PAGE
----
Amazon closing all bookstores, including 2 in DC area

Amazon is pulling back on its push into brick-and-mortar retail, closing all 68 of its physical bookstores, 4-Star retail stores and pop-up kiosks — including several in the D.C. region.

It will, however, continue its push into the physical grocery store space.

“We’ve decided to … focus more on our Amazon Fresh, Whole Foods Market, Amazon Go and Amazon Styles stores and our Just Walk Out technology,” Bloomberg quotes Amazon as saying. “We remain committed to building great, long-term physical retail experiences and technologies, and we’re working closely with our affected employees to help them find new roles within Amazon.”

Amazon opened one of its first bookstores in Georgetown in 2018, and shortly afterward added a second location at Bethesda Row.

It also has a 4-Star store, selling only highly rated products from its website, at Westfield Montgomery Mall in Bethesda.

Two other 4-Star stores had been listed as “coming soon” at the Columbia Mall in Columbia, Maryland, and at Neelsville Village in Germantown.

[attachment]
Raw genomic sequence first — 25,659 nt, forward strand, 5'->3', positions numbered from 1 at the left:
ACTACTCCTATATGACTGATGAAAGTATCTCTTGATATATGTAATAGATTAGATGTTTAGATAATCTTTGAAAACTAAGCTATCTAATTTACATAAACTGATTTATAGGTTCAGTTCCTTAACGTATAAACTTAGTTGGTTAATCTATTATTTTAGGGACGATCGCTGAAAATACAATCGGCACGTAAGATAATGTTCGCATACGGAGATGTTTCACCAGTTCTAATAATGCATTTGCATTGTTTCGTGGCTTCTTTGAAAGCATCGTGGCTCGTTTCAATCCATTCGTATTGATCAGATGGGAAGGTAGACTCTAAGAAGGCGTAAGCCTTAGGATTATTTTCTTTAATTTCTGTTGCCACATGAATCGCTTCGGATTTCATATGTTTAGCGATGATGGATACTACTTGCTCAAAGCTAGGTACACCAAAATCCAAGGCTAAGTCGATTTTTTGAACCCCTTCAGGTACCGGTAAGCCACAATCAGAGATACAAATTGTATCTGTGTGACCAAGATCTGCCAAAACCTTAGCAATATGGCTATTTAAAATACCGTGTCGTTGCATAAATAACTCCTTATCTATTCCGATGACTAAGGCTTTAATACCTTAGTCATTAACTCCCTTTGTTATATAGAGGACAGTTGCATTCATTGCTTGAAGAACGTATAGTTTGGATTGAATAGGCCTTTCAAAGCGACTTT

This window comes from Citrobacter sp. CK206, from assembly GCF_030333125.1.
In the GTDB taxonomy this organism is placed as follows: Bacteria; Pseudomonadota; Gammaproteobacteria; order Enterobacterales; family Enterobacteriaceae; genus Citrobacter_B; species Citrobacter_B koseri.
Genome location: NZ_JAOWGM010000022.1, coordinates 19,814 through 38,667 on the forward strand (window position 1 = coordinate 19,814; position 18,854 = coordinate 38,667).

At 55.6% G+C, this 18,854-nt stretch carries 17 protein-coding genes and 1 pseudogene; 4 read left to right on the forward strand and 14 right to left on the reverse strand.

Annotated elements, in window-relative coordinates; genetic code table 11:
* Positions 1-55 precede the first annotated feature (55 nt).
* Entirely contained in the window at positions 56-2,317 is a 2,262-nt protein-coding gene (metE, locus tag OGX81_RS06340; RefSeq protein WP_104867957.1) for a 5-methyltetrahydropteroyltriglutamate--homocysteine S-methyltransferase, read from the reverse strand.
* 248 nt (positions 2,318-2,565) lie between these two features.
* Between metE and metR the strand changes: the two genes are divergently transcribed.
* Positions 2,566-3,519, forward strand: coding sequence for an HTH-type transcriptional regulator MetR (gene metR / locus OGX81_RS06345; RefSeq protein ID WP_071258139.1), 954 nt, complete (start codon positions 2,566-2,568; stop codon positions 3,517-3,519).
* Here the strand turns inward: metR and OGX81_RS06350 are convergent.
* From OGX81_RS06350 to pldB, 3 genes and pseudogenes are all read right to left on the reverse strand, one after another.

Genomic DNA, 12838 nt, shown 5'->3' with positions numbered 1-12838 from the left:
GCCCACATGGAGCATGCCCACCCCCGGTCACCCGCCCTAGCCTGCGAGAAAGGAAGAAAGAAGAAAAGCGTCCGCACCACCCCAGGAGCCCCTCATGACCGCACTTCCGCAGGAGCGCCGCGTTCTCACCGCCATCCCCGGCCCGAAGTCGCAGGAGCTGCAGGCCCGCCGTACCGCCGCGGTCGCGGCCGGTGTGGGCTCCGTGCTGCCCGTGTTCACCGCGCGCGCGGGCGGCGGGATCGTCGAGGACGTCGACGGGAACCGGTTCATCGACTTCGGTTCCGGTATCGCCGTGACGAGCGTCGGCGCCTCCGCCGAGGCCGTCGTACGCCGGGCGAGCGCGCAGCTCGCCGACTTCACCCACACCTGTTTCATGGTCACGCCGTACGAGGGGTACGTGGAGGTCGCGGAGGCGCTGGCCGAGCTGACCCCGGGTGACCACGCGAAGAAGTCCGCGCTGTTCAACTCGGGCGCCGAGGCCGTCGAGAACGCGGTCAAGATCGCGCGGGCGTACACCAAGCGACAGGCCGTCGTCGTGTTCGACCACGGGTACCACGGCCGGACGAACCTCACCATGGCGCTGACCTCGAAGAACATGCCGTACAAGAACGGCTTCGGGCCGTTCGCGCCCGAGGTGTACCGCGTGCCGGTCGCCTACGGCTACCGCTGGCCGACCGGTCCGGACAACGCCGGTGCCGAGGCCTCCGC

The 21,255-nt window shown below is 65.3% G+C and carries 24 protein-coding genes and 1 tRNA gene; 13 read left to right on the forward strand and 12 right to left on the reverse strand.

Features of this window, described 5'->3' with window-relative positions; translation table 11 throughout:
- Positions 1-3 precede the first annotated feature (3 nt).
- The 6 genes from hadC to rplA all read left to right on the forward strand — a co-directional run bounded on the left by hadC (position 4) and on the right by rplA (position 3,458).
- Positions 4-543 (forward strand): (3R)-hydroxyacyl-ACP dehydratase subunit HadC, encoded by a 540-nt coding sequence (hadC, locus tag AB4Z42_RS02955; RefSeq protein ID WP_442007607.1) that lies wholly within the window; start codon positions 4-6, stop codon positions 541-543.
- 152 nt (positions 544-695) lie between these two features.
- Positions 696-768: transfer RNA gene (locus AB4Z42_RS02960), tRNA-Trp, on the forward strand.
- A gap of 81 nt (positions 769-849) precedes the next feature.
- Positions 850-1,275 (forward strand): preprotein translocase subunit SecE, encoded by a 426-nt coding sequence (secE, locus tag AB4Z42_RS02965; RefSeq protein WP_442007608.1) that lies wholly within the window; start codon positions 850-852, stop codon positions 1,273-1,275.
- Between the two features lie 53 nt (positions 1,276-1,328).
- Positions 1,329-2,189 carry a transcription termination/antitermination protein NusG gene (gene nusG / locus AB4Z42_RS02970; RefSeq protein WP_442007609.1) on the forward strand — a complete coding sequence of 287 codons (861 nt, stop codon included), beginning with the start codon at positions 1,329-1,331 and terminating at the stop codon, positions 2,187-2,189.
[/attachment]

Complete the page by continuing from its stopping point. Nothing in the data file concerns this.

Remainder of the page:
The Amazon bookstores were never intended to be full-fledged traditional bookstores. Most are small, and carry largely a selection of best-sellers on or new releases.

There is also a small Amazon pop-up store on Northwest D.C.’s 14th Street.

Amazon has been expanding its Amazon Fresh grocery store push into the D.C. area, with stores open in Chevy Chase, Maryland; Franconia, Virginia, and D.C.’s Logan Circle, with several more in the works. It also has 28 Whole Foods Market stores in the D.C. region, after acquiring Whole Foods for more than $13 billion in 2017.

Its Whole Foods in D.C.’s Glover Park recently reopened, and is one of only two Whole Foods stores in the country so far with cashier-less payment technology.

Amazon owes its existence to books. Though consumers can buy seemingly just about anything at, founder Jeff Bezos started the company in Bellevue, Washington, in 1994 as an online bookseller operating out of his garage.

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Jeff Clabaugh

Jeff Clabaugh has spent 20 years covering the Washington region's economy and financial markets for WTOP as part of a partnership with the Washington Business Journal, and officially joined the WTOP newsroom staff in January 2016.

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